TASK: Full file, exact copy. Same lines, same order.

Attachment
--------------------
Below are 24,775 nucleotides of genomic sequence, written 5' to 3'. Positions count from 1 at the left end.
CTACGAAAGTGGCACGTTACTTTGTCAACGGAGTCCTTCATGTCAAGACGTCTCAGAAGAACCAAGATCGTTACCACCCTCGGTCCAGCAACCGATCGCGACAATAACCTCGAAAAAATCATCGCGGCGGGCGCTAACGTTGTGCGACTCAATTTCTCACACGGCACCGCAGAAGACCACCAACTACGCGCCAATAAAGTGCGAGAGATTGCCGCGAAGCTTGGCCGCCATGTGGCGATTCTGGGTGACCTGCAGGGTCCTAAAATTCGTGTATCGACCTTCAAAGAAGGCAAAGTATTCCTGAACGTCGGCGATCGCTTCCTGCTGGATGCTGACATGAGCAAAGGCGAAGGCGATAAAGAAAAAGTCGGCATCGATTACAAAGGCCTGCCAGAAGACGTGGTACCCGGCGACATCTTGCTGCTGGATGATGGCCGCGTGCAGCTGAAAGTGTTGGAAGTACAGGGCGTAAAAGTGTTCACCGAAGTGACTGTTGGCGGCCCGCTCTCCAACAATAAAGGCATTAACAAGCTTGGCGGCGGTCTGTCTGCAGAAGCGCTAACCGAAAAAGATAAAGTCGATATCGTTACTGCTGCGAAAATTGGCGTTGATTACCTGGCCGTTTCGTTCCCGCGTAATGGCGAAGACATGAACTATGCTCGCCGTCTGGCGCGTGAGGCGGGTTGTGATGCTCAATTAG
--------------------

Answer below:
Below are 24,775 nucleotides of genomic sequence, written 5' to 3'. Positions count from 1 at the left end.
CTACGAAAGTGGCACGTTACTTTGTCAACGGAGTCCTTCATGTCAAGACGTCTCAGAAGAACCAAGATCGTTACCACCCTCGGTCCAGCAACCGATCGCGACAATAACCTCGAAAAAATCATCGCGGCGGGCGCTAACGTTGTGCGACTCAATTTCTCACACGGCACCGCAGAAGACCACCAACTACGCGCCAATAAAGTGCGAGAGATTGCCGCGAAGCTTGGCCGCCATGTGGCGATTCTGGGTGACCTGCAGGGTCCTAAAATTCGTGTATCGACCTTCAAAGAAGGCAAAGTATTCCTGAACGTCGGCGATCGCTTCCTGCTGGATGCTGACATGAGCAAAGGCGAAGGCGATAAAGAAAAAGTCGGCATCGATTACAAAGGCCTGCCAGAAGACGTGGTACCCGGCGACATCTTGCTGCTGGATGATGGCCGCGTGCAGCTGAAAGTGTTGGAAGTACAGGGCGTAAAAGTGTTCACCGAAGTGACTGTTGGCGGCCCGCTCTCCAACAATAAAGGCATTAACAAGCTTGGCGGCGGTCTGTCTGCAGAAGCGCTAACCGAAAAAGATAAAGTCGATATCGTTACTGCTGCGAAAATTGGCGTTGATTACCTGGCCGTTTCGTTCCCGCGTAATGGCGAAGACATGAACTATGCTCGCCGTCTGGCGCGTGAGGCGGGTTGTGATGCTCAATTAG